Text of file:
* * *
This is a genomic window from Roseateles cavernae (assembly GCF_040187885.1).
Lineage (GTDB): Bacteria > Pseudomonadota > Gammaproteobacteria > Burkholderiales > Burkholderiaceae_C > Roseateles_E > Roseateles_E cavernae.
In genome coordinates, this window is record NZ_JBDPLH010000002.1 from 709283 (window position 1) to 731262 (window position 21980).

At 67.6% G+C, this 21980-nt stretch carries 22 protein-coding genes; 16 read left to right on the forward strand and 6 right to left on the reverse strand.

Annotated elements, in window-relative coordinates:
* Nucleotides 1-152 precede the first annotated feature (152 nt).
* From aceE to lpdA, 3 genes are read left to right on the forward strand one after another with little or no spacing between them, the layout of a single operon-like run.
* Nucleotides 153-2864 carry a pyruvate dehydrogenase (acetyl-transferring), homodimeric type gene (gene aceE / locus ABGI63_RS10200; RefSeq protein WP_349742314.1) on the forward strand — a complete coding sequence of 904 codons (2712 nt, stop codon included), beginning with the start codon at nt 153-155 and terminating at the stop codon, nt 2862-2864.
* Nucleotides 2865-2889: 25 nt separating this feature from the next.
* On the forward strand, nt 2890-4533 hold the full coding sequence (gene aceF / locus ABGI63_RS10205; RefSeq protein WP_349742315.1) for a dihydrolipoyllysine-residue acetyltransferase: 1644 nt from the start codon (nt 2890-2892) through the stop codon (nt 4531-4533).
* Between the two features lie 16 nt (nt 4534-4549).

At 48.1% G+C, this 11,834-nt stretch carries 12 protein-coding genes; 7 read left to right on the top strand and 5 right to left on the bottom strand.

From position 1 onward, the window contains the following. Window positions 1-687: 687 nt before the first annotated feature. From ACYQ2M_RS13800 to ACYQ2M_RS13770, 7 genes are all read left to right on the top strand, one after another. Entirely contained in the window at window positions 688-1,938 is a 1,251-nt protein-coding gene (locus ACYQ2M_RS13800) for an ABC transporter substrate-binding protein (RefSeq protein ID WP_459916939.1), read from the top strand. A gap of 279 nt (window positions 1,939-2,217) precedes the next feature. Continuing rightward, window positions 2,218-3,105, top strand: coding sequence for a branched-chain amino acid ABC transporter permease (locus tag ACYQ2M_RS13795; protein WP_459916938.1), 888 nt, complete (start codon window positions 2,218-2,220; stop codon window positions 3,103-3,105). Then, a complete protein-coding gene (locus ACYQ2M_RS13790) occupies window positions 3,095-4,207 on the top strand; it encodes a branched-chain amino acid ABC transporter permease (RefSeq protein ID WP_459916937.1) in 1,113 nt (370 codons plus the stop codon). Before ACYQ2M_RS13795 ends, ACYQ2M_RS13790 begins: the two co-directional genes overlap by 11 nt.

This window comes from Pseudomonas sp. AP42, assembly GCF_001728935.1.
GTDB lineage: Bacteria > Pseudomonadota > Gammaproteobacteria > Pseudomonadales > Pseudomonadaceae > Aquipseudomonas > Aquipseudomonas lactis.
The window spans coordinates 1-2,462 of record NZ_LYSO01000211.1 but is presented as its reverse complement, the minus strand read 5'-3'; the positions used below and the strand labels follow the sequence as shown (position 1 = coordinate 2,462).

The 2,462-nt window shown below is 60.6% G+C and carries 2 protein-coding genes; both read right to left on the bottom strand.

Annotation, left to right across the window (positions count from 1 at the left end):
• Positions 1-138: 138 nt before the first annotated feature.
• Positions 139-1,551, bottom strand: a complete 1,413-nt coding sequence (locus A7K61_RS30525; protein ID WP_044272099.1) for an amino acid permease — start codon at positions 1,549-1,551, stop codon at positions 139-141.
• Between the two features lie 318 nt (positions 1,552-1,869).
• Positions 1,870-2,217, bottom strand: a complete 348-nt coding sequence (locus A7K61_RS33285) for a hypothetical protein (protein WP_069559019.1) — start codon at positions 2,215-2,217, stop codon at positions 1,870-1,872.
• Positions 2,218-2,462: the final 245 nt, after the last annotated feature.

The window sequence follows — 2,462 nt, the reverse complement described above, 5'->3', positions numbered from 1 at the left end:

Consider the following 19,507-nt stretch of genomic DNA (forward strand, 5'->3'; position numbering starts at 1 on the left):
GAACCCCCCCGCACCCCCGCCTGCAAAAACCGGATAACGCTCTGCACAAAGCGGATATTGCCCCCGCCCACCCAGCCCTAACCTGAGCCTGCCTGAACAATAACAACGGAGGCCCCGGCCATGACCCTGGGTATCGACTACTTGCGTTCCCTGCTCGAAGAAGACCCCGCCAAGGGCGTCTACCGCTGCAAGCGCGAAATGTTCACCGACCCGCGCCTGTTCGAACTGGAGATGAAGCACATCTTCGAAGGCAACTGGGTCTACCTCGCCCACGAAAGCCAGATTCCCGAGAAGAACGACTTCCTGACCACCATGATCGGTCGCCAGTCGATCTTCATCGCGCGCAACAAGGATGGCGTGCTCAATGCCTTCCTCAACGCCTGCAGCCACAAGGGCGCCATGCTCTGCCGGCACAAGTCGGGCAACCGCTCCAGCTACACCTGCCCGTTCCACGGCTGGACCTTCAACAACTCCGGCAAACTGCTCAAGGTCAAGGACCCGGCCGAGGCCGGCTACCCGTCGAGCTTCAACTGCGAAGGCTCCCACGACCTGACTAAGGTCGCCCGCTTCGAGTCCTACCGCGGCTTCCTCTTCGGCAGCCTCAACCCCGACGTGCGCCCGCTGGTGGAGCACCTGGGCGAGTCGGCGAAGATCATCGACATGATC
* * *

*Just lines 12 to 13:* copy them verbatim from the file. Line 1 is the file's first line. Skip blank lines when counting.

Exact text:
At 48.1% G+C, this 11,834-nt stretch carries 12 protein-coding genes; 7 read left to right on the top strand and 5 right to left on the bottom strand.

From position 1 onward, the window contains the following. Window positions 1-687: 687 nt before the first annotated feature. From ACYQ2M_RS13800 to ACYQ2M_RS13770, 7 genes are all read left to right on the top strand, one after another. Entirely contained in the window at window positions 688-1,938 is a 1,251-nt protein-coding gene (locus ACYQ2M_RS13800) for an ABC transporter substrate-binding protein (RefSeq protein ID WP_459916939.1), read from the top strand. A gap of 279 nt (window positions 1,939-2,217) precedes the next feature. Continuing rightward, window positions 2,218-3,105, top strand: coding sequence for a branched-chain amino acid ABC transporter permease (locus tag ACYQ2M_RS13795; protein WP_459916938.1), 888 nt, complete (start codon window positions 2,218-2,220; stop codon window positions 3,103-3,105). Then, a complete protein-coding gene (locus ACYQ2M_RS13790) occupies window positions 3,095-4,207 on the top strand; it encodes a branched-chain amino acid ABC transporter permease (RefSeq protein ID WP_459916937.1) in 1,113 nt (370 codons plus the stop codon). Before ACYQ2M_RS13795 ends, ACYQ2M_RS13790 begins: the two co-directional genes overlap by 11 nt.